Table 4. The 1st, 1.5th, 2nd, and Root Factor (RF) 1st order model equations that describe the dissipation of difenoconazole, imidacloprid, pyraclostrobin and spinosad in Clementine mandarin. The Best fitting model for each pesticide are in bold font.
1st-order model
Dissipation curve10−(0.016t+1.140)10−(0.022t+0.334)10−(0.008t+0.591)10−(0.052t+0.744)
1.5th-order model
Dissipation curve1/(0.116t + 3.353)21/(0.064t + 1.312)21/(0.021t + 1.970)21/(0.301t + 2.011)2
2nd-order model
Dissipation curve1/(1.491t + 5.617)1/(0.362t + 0.421)1/(0.096t + 3.846)1/(3.420t-1.062)
RF 1st-order model
Dissipation curve10−(0.103√t + 1.086)10−(0.148√t + 0.185)10−(0.053√t + 0.535)10−(0.242√t + 0.658)

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Besil, N.; Cesio, V.; Luque, E.; Pintos, P.; Rivas, F.; Heinzen, H. Dissipation of Pre-Harvest Pesticides on ‘Clementine’ Mandarins after Open Field Application, and Their Persistence When Stored under Conventional Postharvest Conditions. Horticulturae 2018, 4, 55.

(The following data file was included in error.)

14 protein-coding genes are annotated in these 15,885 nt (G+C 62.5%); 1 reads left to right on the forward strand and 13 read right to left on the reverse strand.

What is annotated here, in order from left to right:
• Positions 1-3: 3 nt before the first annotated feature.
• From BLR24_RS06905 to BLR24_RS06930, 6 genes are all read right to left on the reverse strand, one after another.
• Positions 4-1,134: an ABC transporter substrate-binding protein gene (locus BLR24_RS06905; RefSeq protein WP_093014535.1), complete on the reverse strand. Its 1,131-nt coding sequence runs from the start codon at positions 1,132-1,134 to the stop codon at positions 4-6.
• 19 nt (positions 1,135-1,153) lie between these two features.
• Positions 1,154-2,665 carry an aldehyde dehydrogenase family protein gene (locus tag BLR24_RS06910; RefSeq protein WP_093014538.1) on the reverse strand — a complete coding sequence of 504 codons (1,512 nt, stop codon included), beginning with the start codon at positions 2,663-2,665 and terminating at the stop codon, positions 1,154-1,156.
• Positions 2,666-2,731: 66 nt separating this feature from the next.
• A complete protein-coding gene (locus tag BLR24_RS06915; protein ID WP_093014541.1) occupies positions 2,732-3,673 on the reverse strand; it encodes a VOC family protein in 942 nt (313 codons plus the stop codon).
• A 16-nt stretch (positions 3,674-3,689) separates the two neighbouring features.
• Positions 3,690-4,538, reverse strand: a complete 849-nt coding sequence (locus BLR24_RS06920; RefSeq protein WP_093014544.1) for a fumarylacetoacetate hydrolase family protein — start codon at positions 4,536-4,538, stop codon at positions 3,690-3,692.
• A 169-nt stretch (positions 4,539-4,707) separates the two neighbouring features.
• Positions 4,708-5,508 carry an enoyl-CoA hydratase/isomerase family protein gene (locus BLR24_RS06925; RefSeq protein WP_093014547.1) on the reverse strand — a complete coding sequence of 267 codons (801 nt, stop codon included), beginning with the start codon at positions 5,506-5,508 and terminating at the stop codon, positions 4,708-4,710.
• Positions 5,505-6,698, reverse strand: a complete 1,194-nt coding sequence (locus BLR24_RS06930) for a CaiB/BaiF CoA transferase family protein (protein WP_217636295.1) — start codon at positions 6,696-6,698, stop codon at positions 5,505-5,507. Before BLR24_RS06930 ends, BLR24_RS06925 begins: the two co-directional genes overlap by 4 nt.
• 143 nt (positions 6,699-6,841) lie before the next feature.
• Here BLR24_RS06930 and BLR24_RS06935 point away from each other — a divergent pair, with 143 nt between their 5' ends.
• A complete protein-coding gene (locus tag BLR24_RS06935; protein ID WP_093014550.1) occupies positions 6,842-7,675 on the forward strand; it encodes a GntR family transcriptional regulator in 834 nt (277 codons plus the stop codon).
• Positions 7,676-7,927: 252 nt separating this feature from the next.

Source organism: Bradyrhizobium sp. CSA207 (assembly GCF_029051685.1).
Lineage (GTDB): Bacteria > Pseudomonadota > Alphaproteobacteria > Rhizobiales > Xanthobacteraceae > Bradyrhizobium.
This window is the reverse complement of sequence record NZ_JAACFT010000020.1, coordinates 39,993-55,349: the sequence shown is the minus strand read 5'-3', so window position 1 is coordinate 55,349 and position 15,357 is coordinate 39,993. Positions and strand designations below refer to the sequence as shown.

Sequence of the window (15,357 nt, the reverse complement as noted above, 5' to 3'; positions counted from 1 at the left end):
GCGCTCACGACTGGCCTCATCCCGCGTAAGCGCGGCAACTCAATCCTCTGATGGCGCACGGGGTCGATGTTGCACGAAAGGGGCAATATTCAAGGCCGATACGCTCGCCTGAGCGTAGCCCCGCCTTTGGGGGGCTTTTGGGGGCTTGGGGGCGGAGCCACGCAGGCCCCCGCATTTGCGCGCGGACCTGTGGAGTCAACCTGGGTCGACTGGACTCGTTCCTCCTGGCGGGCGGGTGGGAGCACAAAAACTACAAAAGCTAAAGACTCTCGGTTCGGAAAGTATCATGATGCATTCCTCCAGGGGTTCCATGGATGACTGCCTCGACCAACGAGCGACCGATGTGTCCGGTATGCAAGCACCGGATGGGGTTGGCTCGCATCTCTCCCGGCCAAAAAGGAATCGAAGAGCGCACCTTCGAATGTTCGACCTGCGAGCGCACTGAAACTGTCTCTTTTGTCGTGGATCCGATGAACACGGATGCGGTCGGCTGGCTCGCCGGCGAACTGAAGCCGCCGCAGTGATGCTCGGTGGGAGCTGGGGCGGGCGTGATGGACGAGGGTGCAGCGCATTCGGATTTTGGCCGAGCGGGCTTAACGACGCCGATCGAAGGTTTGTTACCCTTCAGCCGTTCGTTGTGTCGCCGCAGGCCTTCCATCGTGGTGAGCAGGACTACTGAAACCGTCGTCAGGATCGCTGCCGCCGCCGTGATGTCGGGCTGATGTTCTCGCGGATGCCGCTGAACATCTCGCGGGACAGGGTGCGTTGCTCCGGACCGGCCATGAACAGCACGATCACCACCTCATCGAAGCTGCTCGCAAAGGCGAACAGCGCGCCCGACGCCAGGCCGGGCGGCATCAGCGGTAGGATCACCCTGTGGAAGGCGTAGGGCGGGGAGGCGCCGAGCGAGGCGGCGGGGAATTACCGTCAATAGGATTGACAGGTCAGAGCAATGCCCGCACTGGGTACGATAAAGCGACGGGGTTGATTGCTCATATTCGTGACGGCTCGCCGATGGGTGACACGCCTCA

AMA Style

Besil N, Cesio V, Luque E, Pintos P, Rivas F, Heinzen H. Dissipation of Pre-Harvest Pesticides on ‘Clementine’ Mandarins after Open Field Application, and Their Persistence When Stored under Conventional Postharvest Conditions. Horticulturae. 2018; 4(4):55.

Chicago/Turabian Style

Besil, Natalia, Verónica Cesio, Eleana Luque, Pedro Pintos, Fernando Rivas, and Horacio Heinzen. 2018. "Dissipation of Pre-Harvest Pesticides on ‘Clementine’ Mandarins after Open Field Application, and Their Persistence When Stored under Conventional Postharvest Conditions" Horticulturae 4, no. 4: 55.